Keith Richards has made a lifelong habit of flirting with disaster and coming out on the winning end, but he's had a few close calls along the way. On Feb. 27, 1977, he suffered one of his most infamous brushes with the long arm of the law.

In Canada with the Rolling Stones to record some live dates at the El Mocambo in Toronto, Richards met with trouble immediately; after he and partner Anita Pallenberg got off the plane — upon which Richards had indulged in heroin — authorities were waiting to search both of them, and ended up hauling her off to the hoosegow. "I took a hit on the airplane and somehow the spoon ended up in Anita’s pocket," Richards wrote in his Life memoir. "They found nothing on me at the airport, but they found the spoon on Anita and busted her."

After nabbing Pallenberg, according to Richards, the Canadian police "bided their time" building their case against him. Alleging that they staffed his hotel with an array of undercover officers and illicitly intercepted the stash he'd sent ahead, he described a massive sting operation in which policemen dressed as waiters finagled their way into his room, where he was zonked out after staying up for days and getting high. Finally managing to get Richards awake — as he wryly noted, "you have to be conscious to be arrested" — they hauled him in.

"Meanwhile they’d found my stash. And it was about an ounce. Quite a lot," he wrote. "No more than a man needs. I mean, it wouldn’t feed the city. But obviously they knew their s---, like I knew my s---, and it was clearly not the Canada smack. It had come from England. I’d put it in the flight case."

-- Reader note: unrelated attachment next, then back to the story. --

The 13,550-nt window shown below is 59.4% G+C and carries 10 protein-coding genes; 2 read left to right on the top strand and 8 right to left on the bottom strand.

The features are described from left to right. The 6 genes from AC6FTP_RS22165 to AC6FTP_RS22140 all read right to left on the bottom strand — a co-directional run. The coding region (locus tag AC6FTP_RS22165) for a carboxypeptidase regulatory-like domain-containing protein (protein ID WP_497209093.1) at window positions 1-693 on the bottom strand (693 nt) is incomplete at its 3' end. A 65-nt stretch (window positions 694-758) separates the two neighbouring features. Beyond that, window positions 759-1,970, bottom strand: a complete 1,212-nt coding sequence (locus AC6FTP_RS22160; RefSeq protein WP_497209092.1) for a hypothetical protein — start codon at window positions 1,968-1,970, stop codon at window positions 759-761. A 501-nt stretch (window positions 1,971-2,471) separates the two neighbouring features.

It all added up to a mess of trouble for Richards, whose legal entanglements cast no small amount of public doubt upon the future of the Stones. He was charged with possession of heroin with intent to traffic — a charge that could have carried a life sentence, and sent the guitarist's legal team whirring into high gear. Seeking to prove he'd cleaned up his act, Richards dove into rehab after the bust, undergoing "neuroelectric acupuncture" on the recommendation of his friend Eric Clapton. Aside from keeping him on the (relatively) straight and narrow over the short term, it allowed Richards' lawyers to present something like proof that he was at least trying to kick his habit.

Fortunately for Stones fans, the gambit worked. On Oct. 24, Richards pleaded guilty to possession, plea-bargaining down from trafficking. That charge still carried a seven-year maximum, but he left the courtroom a free man after the judge settled for handing down a year of probation and a one-year suspended sentence.

"No incarceration or fine would be appropriate," decreed York County Judge Lloyd Grayburn, "because of Mr. Richards' continuing treatment for drug addiction and his long-term benefit to the community, to the large community."

After Grayburn's sentence, Richards was free to go — but he was still on the hook to return to Toronto, where the judge ordered him to return within six months and perform a free concert for the blind. It was a decision not without its detractors, and the Stones ran into further difficulty when they tried to come back for the gig, but it all eventually worked out — and found singer Mick Jagger in reasonably good humor too. Months after watching what might have been the end of his band, he strolled out onstage and quipped to the crowd, "It's great to be back in Toronto — we've got a special relationship here."

Even after getting out of jail free, Richards wasn't finished turning lemons into lemonade. The Stones' charity Toronto shows, scheduled for April of 1979, took place during a hiatus for the band — and immediately thereafter, he took off on an 18-date tour with their support act the New Barbarians, a supergroup assembled on a lark by bandmate Ron Wood in support of his own Gimme Some Neck solo LP.

Keith Richards Year by Year

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